Samsung says its investigation involved 200,000 handsets, 30,000 standalone batteries, and 700 engineers working in a dedicated facility. Phones were tested with the back cases both on and off (see photo at the top of the article) and with various types of software running. They were evaluated during both rapid and standard charging. According to the company, batteries tested on their own failed at about the same rate as complete phones did.

This may show that no hardware beyond the batteries was at fault, but others in the battery industry say that smartphone design trends are making flaws more probable.

Qichao Hu is the CEO of SolidEnergy, a developer of high-energy-density batteries used in mobile devices, high-altitude drones, and clean-energy vehicles. He thinks Samsung's battery problems were partly a result of the company's attempt to maximize battery life while cramming components into ever-thinner phone cases. High-end phones typically use custom-designed batteries.

“Samsung is really pushing the boundaries, making the separators really thin," Hu says. “Making the separator thinner makes the battery much easier to short because it’s already a porous membrane and that makes it easier for pinholes to form in the separator.”

The Underwriters Laboratories investigation concluded that thin separators could have contributed to the risk of short circuits in both Note7 batteries. In addition, "higher energy density" in batteries such as those used in the Galaxy Note7 "can exacerbate the severity of a battery failure," Sajeev Jesudas, the president of UL's Consumer Business Unit, said at a public Samsung press conference. 

If you want safer batteries, according to Hu, you’ll probably be looking at a bulkier phone with a removable battery. “They have a protective plastic case and may even have a gas relief valve to diffuse volatile conditions," he says. "Non-removable batteries don’t have a case—just aluminum foil wrapping.”

The other option for phone makers, according to Hu, is to create a very thin phone with a shorter battery life.

Elliot F. Kaye, the chairman of the CPSC, says that the agency is continuing its own investigation, but that it has "nowhere near the resources and people power that Samsung does. Not even close."

Successful Recall

The saga of the Galaxy Note7 is ending with a singular accomplishment: one of the most successful recalls in history, as measured by the number of products that were recovered from consumers. As of mid-January, Samsung says 97 percent of all Galaxy Note7 smartphones have been returned in the U.S., and 96 percent worldwide.

“A 97 percent recall rate is almost unheard of," says Pamela Gilbert, a former executive director of the CPSC who is now a partner at Cuneo Gilbert & LaDuca, LLP. The historic figure is often less than 50 percent, she says, even when auto safety is concerned. “People have an amazing ability to avoid doing things in their best interest if it’s inconvenient.”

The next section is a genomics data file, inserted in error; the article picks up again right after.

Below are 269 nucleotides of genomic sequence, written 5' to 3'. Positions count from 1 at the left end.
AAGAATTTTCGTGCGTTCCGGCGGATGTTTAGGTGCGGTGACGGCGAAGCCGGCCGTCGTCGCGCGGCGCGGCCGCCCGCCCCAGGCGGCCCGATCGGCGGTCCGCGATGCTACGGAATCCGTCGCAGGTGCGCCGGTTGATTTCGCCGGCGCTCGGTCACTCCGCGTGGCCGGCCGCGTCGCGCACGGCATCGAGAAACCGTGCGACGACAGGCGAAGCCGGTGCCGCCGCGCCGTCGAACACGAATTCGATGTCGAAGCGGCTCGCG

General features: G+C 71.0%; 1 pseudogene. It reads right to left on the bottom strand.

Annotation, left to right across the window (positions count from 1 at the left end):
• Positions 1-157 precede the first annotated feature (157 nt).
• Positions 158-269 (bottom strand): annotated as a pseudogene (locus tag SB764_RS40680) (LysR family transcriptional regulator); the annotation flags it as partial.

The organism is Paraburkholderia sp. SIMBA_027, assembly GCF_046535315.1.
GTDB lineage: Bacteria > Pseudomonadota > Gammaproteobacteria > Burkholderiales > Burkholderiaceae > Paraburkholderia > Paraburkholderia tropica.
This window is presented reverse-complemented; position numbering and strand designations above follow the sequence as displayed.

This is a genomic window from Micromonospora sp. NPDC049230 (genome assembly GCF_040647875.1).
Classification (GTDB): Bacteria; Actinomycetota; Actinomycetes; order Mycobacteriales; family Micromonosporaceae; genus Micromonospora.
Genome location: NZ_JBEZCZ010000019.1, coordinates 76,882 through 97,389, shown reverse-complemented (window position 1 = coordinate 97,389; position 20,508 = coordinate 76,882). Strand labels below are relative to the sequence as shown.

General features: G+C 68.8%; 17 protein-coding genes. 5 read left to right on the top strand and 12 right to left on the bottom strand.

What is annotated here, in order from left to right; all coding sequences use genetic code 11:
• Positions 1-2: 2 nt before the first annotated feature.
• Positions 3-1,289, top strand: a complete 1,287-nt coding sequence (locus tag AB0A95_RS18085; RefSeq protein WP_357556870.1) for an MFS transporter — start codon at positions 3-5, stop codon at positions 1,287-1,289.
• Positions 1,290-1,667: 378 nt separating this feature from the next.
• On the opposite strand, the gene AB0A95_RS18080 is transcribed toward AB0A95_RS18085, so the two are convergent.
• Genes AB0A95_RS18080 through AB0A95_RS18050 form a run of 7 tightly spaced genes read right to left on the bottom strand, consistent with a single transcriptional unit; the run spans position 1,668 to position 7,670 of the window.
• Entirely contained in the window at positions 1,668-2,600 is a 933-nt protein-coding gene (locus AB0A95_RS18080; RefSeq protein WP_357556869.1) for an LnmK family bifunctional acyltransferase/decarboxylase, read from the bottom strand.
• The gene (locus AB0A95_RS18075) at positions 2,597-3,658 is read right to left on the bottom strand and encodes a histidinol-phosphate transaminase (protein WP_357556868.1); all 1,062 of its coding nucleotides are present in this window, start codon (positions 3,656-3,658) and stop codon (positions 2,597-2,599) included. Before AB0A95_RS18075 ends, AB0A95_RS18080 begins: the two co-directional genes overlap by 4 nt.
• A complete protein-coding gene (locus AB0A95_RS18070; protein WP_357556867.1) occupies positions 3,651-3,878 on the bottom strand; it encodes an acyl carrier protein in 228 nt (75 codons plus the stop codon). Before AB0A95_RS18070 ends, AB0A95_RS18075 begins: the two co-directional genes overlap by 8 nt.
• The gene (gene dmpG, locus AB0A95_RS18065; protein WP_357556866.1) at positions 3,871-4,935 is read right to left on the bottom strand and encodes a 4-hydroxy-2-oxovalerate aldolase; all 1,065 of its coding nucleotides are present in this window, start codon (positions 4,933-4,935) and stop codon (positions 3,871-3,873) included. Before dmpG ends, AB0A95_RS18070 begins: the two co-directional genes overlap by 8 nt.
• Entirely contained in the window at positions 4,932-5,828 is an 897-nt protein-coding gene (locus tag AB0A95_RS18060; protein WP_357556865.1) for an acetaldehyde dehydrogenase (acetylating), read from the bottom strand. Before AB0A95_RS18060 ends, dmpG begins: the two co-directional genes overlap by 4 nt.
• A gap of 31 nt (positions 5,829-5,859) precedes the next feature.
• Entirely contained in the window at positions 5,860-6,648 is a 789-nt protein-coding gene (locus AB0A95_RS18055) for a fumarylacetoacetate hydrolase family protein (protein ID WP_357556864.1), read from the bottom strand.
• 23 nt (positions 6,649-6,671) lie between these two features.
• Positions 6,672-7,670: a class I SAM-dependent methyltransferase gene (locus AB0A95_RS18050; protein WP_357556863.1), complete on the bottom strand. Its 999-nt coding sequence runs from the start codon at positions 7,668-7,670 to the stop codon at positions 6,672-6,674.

Like Consumer Reports and some other organizations, Gilbert was critical of Samsung in September for not involving the CPSC quickly enough. During the Consumer Reports briefing, executives said that the company notified the agency of problems on Sept. 2. But in the end, Gilbert says, “I think [Samsung] took this very seriously and wanted to get these phones back." 

One reason for the success of the recall was the steady beat of publicity, both from news outlets and other sources. For instance, the Federal Aviation Administration banned Note7 phones from flights, and until Jan. 10 the agency required airline personnel to make announcements telling passengers not to bring the phones on planes. Samsung dispatched customer-service staff to the country's 22 largest airports to help facilitate returns.

Tim Baxter, the president of Samsung America, said the biggest reason for the high success rate was that "the subject of the recall was actually the communication tool in reaching consumers." 

Once the recall was put in place, 23 million text messages were sent to Note7 owners telling them to return the phones, Baxter said. When people plugged in the phones to charge, a message appeared advising them of the recall, and through a series of firmware updates the company and its cellular partners reduced the functionality of the phones, until they were finally rendered inoperable.

The CPSC's Kaye has praised Samsung for steps it took "to drive up the recall response rate" and push "for every one of the recalled phones to be returned." 

Samsung officials said that they have instituted a new, eight-point program of quality assurance measures to help prevent future problems. And they plan to share what they've learned with others in the battery and mobile-phone industries. 

Kaye says the CPSC would work with the company to spread the message. "Beyond an excellent recall response rate, we need more good to come out of the Note7 recalls and I believe Samsung agrees," Kaye says. "At a minimum, industry needs to learn from this experience and improve consumer safety by putting more safeguards in place during the design and manufacturing" of technologies that use Li-ion batteries. He also said, "This is why we need to modernize and improve the safety standards for lithium-ion batteries in consumer electronics."

Update: This article has been updated with additional illustrations and comments from an Underwriters Laboratories executive and the chairman of the Consumer Product Safety Commission.